Good News, Cheese Might Not Increase Your Risk of Heart Disease

Researchers from the University of Reading say that a diet high in dairy products isn’t linked to cardiovascular diseases. In fact, it could actually be good for you.
May 9, 2017, 12:26pm
Photo via Flickr user Cross Duck

Not many of us can resist a hot, gooey Cheddar toastie. Or a pizza topped with stringy, bubbling mozzarella. For others, a hefty wedge of creamy brie is all it takes to go weak at the knees. Hard cheese, soft cheese, and everything in between—there's a cheese for everyone. The catch? Whichever cheese you choose to slather on cream crackers, sandwich in between doorstep bread slices, or stir into macaroni is high in saturated fat and salt (and no, shoving a few lettuce leaves under half a block of feta doesn't help).

Currently, the NHS states that consuming too much dairy, and therefore saturated fat, can lead to "raised levels of cholesterol in the blood, and […] increased risk of a heart attack or stroke." But a new study from researchers at the University of Reading runs counter to these dietary guidelines—which could be good news for those who are fond of fromage.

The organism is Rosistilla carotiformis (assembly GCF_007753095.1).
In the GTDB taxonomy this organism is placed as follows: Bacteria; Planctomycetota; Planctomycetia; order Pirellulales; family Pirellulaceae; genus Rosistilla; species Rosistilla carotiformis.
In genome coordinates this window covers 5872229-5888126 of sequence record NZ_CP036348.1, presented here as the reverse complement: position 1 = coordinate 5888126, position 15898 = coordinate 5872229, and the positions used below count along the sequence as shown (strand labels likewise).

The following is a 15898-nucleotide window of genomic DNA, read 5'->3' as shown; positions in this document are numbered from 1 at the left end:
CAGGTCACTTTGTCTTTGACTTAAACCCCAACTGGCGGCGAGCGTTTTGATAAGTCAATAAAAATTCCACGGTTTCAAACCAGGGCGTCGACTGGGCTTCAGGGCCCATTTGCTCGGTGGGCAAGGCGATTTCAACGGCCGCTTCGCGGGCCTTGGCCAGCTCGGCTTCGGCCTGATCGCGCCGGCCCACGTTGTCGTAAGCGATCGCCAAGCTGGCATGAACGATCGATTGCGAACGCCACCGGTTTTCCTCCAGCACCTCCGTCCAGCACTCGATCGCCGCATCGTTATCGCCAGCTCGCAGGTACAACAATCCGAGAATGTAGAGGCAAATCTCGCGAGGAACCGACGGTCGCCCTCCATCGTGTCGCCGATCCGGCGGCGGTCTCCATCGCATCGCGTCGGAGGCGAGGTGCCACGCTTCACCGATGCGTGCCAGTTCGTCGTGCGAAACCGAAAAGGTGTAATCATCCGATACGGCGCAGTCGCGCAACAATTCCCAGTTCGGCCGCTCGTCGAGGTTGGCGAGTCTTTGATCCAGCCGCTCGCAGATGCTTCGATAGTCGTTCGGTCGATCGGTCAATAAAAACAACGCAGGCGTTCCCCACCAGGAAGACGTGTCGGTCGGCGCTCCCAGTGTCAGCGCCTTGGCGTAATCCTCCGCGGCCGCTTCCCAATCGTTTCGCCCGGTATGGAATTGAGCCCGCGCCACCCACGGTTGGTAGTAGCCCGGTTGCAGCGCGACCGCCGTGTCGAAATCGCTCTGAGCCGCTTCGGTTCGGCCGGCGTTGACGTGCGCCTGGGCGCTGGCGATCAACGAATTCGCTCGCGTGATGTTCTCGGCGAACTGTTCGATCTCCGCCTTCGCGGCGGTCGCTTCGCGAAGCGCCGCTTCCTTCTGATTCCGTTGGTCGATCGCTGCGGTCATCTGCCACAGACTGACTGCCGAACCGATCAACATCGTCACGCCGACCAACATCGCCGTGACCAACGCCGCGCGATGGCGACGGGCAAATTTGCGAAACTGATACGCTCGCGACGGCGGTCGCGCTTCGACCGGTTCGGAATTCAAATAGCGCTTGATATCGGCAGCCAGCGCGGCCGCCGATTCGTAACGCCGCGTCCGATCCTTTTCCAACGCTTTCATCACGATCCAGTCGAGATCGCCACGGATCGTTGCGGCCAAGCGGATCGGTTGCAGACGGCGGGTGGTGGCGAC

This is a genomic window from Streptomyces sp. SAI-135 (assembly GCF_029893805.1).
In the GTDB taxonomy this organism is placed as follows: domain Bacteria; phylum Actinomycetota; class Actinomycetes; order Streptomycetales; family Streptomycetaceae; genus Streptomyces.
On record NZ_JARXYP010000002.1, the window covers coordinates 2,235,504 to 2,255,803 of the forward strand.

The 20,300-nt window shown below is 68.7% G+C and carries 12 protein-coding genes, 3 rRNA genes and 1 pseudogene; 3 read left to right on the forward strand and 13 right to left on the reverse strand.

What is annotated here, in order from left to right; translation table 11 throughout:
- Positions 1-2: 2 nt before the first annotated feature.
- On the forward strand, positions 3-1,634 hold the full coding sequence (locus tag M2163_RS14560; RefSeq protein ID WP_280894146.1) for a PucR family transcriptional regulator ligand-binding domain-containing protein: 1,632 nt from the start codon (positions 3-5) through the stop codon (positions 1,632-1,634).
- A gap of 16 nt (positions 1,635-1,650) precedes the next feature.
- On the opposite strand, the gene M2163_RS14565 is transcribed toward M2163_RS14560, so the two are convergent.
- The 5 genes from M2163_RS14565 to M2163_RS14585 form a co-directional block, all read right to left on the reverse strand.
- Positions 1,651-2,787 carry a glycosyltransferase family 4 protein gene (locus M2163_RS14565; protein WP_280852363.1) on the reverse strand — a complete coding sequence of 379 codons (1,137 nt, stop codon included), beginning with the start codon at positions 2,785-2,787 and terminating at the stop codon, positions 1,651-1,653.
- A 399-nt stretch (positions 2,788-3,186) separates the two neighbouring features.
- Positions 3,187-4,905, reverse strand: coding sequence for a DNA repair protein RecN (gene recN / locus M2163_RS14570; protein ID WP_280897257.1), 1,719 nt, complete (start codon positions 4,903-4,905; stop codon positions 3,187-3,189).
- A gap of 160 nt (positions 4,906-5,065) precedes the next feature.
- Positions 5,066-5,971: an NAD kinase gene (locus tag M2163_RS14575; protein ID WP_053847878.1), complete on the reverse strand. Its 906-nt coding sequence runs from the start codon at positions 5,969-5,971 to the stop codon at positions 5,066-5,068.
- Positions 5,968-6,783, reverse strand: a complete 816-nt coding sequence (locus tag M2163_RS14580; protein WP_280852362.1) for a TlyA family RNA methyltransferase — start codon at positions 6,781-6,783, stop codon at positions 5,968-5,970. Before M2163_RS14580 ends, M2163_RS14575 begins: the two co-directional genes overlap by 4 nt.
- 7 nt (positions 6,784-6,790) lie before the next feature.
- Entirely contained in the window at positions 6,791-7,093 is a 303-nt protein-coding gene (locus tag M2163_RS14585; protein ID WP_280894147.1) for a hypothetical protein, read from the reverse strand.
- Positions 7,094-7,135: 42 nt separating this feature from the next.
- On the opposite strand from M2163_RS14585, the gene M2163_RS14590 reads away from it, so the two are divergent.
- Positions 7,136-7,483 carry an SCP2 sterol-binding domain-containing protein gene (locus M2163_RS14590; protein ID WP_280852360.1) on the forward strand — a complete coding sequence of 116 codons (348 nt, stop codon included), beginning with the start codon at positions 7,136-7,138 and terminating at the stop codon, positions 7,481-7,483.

The research, published today in the European Journal of Epidemiology, found that a diet high in dairy is not linked to an increased risk of heart disease or stroke. In fact, snacking on Stilton or binging on burrata could actually be good for you.

Scientists from Reading's Hugh Sinclair Unit of Human Nutrition and Institute for Food, Nutrition, and Health carried out an analysis of 29 studies—representing almost a million participants—that explored the link between dairy consumption and cardiovascular diseases. The report concluded that "no associations were found for total (high-fat/low-fat) dairy, and milk with the health outcomes of mortality, CHD [coronary heart disease] or CVD [cardiovascular disease]."

MUNCHIES reached out Ian Givens, a food chain nutrition professor at Reading and one of the study's authors, to find out why the findings contradict the previously held belief that eating too much dairy increases risk of heart disease.

Givens told us via email: "I think dairy has been linked to heart disease in the past mainly because dairy foods are major dietary contributors of saturated fats. Our analysis agreed with most earlier [studies] that there was no association (it's important to remember these studies are of association, not cause and effect) between consumption of milk, cheese, and yogurt (we did not look at butter) and increased risk of cardiovascular diseases."

In addition to finding no link between dairy and a dodgy ticker, the researchers suggest that cheese could even be beneficial for heart health.

Givens continued: "We now know that milk proteins can have a blood pressure lowering effect and that some hard cheese […] reduces the amount of fat that is digested and absorbed."

A cheese toastie a day to keep the doctor away? We'll take that.